The Federal Government is Telling Lenders to Lower or Suspend Mortgage Payments
There may be financial relief for homeowners. The federal government is telling lenders to lower or suspend mortgage payments for those who have lost income or their jobs because of the COVID-19 outbreak. Depending on the homeowner’s situation mortgage payments could be reduced or suspended for up to twelve months, according to Chris Arnold at NPR News Morning Edition stated on March 19, 2020.
This does NOT mean that homeowner’s can stop making payments on their mortgage. They need to contact their lender to work out a payment relief plan. The homeowner needs to simply call their lender and state they have lost their job or have a loss of income. Due to the urgency to find relief and with things happening so rapidly, documenting these claims will come later. It is important to understand the homeowner will need to provide documentation later proving they did in fact have a loss caused by COVID-19 outbreak.
The mortgages that will be eligible for relief are ones guaranteed by Fannie Mae and Freddie Mac, which accounts for about half of the home loans in the country. Regulators predict the entire industry will adopt a similar policy very soon. “For all of this to work seamlessly lenders will have to follow through with the relief options, providing reassurance to the many people impacted by the outbreak,” stated Chris Mayer, real estate economist, Columbia University Business School.
It is important to understand this is NOT free money. The homeowner and lender will come up with a payment plan to repay once the homeowner recovers financially. Modifications will be based on the facts and circumstances of each borrower and loan. Examples of available options are extending the terms of the loan, freeze on foreclosures and more.
In addition, Fannie Mae and Freddie Mac are telling lenders not to report the missed payments to the credit bureaus. The primary goal is to give relief to homeowners and avoid a mass panic. “It would be detrimental to the economy if millions of consumers had their credit scores wrecked because of a pandemic they have no control over,” says Mayer.
Below is a statement by FDIC on financial institutions working with customers affected by the Coronavirus and Regulatory and Supervisory Assistance:
Financial institutions should work constructively with borrowers in communities and industries affected by COVID-19. The FDIC encourages financial institutions to engage in prudent and proactive actions, which are in the best interests of the financial institutions, the borrowers, and the economy. For example, when appropriate, a financial institution may modify or restructure a borrower’s debt obligations due to temporary hardships resulting from COVID–19 related issues. Such cooperative efforts can ease cash flow pressures on affected borrowers allowing them to continue serving customers and paying employees and suppliers, improve their capacity to service debt, and facilitate the financial institution’s ability to collect on its loans. These types of prudent arrangements for borrowers who operate small businesses can contribute to the well-being of local communities. Modifications should be based on the facts and circumstances of each borrower and loan. Prudent efforts to modify the terms on existing loans for affected customers of FDIC-supervised banks will not be subject to examiner criticism. Modifications of existing loans should be evaluated to determine whether they represent troubled debt restructurings (TDRs). According to accounting standards, a modification triggers a TDR only if the institution grants a concession to the borrower which it would not otherwise grant because a borrower is experiencing financial difficulties. This could, for example, include extending the term of a loan for a borrower that otherwise meets the institution’s underwriting standards, but is experiencing a temporary liquidity shortage due to COVID-19 related economic conditions.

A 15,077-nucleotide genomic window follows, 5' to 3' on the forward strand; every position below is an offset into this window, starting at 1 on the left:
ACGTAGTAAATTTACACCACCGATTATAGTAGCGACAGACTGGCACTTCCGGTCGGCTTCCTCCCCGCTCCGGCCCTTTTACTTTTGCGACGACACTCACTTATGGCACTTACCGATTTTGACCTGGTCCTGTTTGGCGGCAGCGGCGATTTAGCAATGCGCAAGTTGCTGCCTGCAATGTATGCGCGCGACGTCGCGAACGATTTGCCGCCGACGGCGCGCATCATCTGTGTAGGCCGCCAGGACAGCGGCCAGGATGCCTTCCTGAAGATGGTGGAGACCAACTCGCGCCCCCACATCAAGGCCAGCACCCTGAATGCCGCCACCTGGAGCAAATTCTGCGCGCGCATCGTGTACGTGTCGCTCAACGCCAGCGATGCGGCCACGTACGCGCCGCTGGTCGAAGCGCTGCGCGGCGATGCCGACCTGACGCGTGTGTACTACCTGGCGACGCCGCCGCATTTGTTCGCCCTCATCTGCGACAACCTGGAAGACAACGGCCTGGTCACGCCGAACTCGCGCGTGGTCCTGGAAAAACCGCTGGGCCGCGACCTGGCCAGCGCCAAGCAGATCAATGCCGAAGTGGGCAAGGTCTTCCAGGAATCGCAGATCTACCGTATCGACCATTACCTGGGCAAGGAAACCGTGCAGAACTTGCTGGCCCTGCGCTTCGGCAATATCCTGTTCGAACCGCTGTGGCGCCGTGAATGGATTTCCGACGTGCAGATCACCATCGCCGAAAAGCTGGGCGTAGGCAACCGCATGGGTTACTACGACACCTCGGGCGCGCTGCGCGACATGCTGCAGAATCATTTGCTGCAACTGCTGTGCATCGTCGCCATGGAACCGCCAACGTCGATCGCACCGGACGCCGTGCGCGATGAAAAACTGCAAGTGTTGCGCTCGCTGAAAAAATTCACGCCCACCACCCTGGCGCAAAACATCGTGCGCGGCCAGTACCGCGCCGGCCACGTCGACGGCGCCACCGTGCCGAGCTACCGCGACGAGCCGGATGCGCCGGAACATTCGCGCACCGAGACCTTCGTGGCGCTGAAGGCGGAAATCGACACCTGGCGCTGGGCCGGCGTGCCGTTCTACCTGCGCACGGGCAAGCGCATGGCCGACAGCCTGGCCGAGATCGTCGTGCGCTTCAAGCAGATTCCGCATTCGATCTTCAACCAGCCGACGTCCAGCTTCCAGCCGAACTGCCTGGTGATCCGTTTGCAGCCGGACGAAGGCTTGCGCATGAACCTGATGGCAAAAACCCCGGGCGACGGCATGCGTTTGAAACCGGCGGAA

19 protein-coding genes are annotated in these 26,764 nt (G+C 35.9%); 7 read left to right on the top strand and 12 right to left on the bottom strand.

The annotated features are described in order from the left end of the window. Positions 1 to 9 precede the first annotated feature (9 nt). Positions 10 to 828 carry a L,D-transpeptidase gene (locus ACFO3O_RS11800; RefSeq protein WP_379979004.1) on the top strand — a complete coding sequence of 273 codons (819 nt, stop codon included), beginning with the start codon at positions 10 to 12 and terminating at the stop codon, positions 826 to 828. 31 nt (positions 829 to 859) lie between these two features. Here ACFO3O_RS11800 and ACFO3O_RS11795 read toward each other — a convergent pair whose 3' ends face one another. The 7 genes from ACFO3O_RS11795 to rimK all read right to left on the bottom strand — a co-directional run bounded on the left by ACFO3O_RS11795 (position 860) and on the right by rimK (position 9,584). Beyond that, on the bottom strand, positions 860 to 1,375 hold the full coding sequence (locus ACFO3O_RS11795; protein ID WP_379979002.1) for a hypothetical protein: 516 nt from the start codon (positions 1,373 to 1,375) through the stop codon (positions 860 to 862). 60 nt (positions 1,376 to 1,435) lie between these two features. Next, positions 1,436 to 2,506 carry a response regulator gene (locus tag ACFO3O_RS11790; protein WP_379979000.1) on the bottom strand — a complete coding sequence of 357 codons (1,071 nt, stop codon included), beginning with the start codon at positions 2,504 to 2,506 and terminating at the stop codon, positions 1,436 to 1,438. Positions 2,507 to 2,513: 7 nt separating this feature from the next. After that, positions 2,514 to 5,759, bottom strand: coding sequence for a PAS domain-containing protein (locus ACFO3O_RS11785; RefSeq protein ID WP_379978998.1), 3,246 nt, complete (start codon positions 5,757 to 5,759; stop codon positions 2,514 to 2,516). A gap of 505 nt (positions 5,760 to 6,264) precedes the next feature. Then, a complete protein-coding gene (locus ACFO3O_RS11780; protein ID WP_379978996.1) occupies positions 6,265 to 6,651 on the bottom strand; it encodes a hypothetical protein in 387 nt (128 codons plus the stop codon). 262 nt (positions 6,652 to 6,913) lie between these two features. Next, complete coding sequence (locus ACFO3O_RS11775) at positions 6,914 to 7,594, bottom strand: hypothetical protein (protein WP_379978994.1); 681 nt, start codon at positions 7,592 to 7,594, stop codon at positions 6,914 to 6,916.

To read the full FDIC’s statement, click here.
Again, it is very important to understand if homeowners do not contact their lender and work out an agreement and forego their mortgage payments it will negatively impact their credit. The homeowner MUST contact the lender and state they need financial assistance.
The hold times are lengthy in this time of distress but if you are a homeowner who feels you need help and assistance with your mortgage payment because of the COVID-19 outbreak be sure to set realistic expectations. Be patient and understanding, there are thousands of homeowners who need assistance like you. Lenders are being bombarded with hundreds of calls every day.
Remember that the deferred amount will have to be repaid, so be sure you work with your lender to come up with a plan that is in your best financial interest.